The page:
The compound in marijuana that produces a high, delta-9 tetrahydrocannbinol or THC, may block the spread of several forms of cancer causing herpes viruses, University of South Florida College of Medicine scientists report.
The findings, published Sept. 15 in the online journal BMC Medicine, could lead to the creation of antiviral drugs based on nonpsychoactive derivatives of THC.
The gamma herpes viruses include Kaposi's Sarcoma Associated Herpes virus, which is associated with an increased risk of cancer that is particularly prevalent in AIDS sufferers. Another is Epstein-Barr virus, which predisposes infected individuals to cancers such as Burkitt's lymphoma and Hodgkin's disease.
Once a person is infected, these viruses can remain dormant for long periods within white blood cells before they burst out and begin replicating. This reactivation of the virus boosts the number of cells infected thereby increasing the chances that the cells will become cancerous.
The USF team, led by virologist Peter Medveczky, MD, found that this sudden reactivation was prevented if infected cells were grown in the presence of THC. While cells infected with a mouse gamma herpes virus normally died when the virus was reactivated, these same cells survived when cultured in the laboratory along with the cannabinoid compound – further evidence that THC prevents viral reactivation.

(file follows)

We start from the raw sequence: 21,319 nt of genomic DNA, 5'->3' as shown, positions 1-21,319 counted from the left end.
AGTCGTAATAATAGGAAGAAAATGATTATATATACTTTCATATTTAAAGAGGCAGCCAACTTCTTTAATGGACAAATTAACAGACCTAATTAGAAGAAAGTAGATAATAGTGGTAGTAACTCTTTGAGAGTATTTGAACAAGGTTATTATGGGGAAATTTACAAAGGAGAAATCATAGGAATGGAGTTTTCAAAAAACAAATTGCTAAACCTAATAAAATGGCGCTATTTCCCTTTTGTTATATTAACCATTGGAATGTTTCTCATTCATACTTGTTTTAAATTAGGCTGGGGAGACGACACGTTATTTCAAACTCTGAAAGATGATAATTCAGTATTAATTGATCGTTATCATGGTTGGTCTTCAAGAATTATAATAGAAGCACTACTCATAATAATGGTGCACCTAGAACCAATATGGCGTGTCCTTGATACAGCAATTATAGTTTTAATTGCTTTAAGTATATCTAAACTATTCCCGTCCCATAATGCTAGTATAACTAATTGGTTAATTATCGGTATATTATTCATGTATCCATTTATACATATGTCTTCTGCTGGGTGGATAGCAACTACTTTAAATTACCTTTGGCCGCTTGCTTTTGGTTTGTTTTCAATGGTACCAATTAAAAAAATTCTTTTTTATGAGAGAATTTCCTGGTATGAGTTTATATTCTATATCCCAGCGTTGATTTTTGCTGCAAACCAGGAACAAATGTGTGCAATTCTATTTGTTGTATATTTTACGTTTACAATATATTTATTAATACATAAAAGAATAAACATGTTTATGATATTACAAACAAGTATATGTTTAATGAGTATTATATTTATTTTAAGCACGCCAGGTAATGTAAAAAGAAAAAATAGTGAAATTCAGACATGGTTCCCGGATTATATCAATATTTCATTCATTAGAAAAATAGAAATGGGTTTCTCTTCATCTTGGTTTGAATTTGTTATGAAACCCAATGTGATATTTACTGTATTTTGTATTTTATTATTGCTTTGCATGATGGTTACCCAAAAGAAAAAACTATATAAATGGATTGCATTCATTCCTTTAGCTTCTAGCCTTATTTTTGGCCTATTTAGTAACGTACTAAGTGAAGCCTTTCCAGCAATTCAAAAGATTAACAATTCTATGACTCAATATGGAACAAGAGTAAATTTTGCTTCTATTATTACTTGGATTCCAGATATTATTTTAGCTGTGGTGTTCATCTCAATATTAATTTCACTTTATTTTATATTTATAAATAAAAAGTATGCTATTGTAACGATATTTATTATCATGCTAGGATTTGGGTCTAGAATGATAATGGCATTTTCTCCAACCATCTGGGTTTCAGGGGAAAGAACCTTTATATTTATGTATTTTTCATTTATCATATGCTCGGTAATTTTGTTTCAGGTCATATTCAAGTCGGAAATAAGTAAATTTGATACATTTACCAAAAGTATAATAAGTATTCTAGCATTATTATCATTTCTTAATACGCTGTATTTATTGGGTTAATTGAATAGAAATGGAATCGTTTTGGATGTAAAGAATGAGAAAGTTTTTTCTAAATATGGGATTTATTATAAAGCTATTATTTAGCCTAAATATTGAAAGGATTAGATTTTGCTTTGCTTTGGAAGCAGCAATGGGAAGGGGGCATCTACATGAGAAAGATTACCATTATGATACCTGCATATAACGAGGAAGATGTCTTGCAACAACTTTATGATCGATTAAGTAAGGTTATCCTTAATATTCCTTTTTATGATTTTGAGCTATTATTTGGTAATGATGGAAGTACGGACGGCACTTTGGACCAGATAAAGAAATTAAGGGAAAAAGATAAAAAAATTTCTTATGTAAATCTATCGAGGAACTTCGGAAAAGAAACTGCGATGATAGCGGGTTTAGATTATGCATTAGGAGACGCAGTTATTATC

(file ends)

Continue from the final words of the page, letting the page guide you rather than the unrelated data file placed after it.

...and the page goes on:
Furthermore, the researchers showed that THC acts specifically on gamma herpes viruses. The chemical had no effect on another related virus, herpes simplex-1, which causes cold sores and genital herpes.
Small concentrations of THC were more potent and selective against gamma herpes viruses than the commonly used antiviral drugs acyclovir, gancicyclovir and foscamet, said Dr. Medveczky, a professor in the Department of Medical Microbiology and Immunology.
The USF researchers suggest that THC selectively inhibits the spread of gamma herpes viruses by targeting a gene these viruses all share called ORF50.
Dr. Medveczky emphasized that more studies are needed. "We have not evaluated the effect of THC in an animal model yet so we do not recommend people start using pot to prevent or treat cancers."
In fact, Dr. Meveczky said, THC has also been shown to suppress the immune system so smoking marijuana could "do more harm than good" to patients whose immune systems are often already weakened.
More Medical Marijuana Info
The medical use of marijuana enjoys wide public support. More than 70% of respondents to recent surveys agree that marijuana should be available medically. Sources: Pew Research Center for the People & the Press conducted by Princeton Survey Research Associates. Feb. 14-19, 2001 and The Gallup Poll. March 19-21, 1999.
Marijuana is safe. The Drug Enforcement Administration (DEA) Administrative Law Judge, Francis L. Young stated in his 1988 ruling, “Marijuana, in its natural form, is one of the safest therapeutically active substances known. [The] provisions of the [Controlled Substances] Act permit and require the transfer of marijuana from Schedule I to Schedule II. It would be unreasonable, arbitrary and capricious for the DEA to continue to stand between those sufferers and the benefits of this substance.” Source: U.S. Department of Justice, Drug Enforcement Administration. In the Matter of Marijuana Rescheduling Petition. (September 6, 1988) Docket #86-22. p. 57.